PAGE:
A diabetic coma results from either very high or very low blood glucose levels. This is a life-threatening complication which causes the patient to fall into a state of unconsciousness. The coma is reversible if treated immediately, but if left untreated they may receive permanent brain damage or potentially die. There are three main types of diabetic comas: severe hypoglycemia, diabetic ketoacidosis and diabetic hyperosmolar. Each type of coma can be brought on by excessive food intake, failure to take the proper doses of medication, trauma, illegal drug use, alcohol consumption or infection.
Hypoglycemia occurs when the body has insufficient glucose. If the brain does not have enough glucose, it cannot function properly which later causes you to pass out. Diabetic Ketoacidosis is common amongst people with type 1 diabetes and is triggered by the build-up of ketones. Ketones build up when sugar levels are too low and the body begins to burn fat for energy. Diabetic hyperosmolar occurs when your blood sugar is dangerously high, causing your blood to get thick and syrupy. Your body will try to get rid of the excess sugar by passing it in urine. This will cause frequent urination that can lead to dehydration.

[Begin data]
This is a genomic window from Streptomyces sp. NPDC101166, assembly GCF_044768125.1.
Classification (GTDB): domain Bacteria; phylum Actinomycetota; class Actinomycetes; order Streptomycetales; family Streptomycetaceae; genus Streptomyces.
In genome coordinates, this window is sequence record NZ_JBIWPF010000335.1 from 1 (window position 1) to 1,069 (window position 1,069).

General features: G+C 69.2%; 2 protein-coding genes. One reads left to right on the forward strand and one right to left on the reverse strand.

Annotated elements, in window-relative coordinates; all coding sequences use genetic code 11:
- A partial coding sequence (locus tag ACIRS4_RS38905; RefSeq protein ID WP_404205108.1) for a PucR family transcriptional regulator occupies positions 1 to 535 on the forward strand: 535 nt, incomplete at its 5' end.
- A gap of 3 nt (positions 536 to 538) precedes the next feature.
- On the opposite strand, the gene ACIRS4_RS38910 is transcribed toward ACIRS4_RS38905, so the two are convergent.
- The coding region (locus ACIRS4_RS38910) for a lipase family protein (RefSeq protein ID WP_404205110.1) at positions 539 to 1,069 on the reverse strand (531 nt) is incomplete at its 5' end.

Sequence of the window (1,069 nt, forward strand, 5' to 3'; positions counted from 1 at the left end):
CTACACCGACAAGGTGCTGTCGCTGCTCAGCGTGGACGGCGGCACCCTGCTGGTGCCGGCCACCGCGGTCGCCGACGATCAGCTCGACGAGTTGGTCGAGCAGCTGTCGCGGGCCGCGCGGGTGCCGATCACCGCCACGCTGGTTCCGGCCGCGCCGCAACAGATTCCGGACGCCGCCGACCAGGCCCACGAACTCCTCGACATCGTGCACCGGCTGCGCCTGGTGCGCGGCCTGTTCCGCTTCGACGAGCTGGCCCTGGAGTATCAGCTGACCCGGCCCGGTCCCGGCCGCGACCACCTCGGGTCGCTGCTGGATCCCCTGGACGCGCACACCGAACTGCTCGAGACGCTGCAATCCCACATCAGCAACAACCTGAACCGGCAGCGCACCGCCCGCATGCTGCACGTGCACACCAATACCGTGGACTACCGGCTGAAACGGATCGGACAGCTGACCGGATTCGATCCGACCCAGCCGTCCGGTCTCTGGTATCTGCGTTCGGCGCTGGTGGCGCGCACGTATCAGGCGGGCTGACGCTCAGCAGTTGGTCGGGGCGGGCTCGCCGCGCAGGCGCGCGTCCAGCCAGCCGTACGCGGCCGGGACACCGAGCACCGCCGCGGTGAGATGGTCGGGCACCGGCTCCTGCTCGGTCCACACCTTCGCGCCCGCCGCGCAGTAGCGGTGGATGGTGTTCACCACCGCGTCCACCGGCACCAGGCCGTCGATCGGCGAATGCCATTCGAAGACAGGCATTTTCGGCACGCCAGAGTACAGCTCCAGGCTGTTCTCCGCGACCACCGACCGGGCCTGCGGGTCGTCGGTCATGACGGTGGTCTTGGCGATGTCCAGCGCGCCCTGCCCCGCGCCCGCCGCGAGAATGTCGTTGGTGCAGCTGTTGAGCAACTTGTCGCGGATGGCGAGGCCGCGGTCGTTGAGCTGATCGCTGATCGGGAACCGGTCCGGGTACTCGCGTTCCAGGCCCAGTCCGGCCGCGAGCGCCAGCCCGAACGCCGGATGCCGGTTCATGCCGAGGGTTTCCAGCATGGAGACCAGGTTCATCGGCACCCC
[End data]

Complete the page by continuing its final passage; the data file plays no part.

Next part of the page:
There are several symptoms that will alert you if your sugar levels are dangerously high or low:
- Sudden and extreme hunger
- Frequent urination
- Fruity-smelling breath
- Shaking or nervousness
- Irregular heartbeat
If you are experiencing these symptoms check your blood glucose levels right away and seek immediate medical attention. The best way to avoid diabetic comas is through prevention and managing your diabetes. You can manage your diabetes by checking your blood sugar regularly, exercising, sticking to your recommended diet, staying hydrated and taking the proper doses of medication. For more information on diabetes management and early prevention Jamaica Hospital offers a free diabetes prevention program, to sign up please call 718-206-7088.
All content of this newsletter is intended for general information purposes only and is not intended or implied to be a substitute for professional medical advice, diagnosis or treatment. Please consult a medical professional before adopting any of the suggestions on this page. You must never disregard professional medical advice or delay seeking medical treatment based upon any content of this newsletter. PROMPTLY CONSULT YOUR PHYSICIAN OR CALL 911 IF YOU BELIEVE YOU HAVE A MEDICAL EMERGENCY.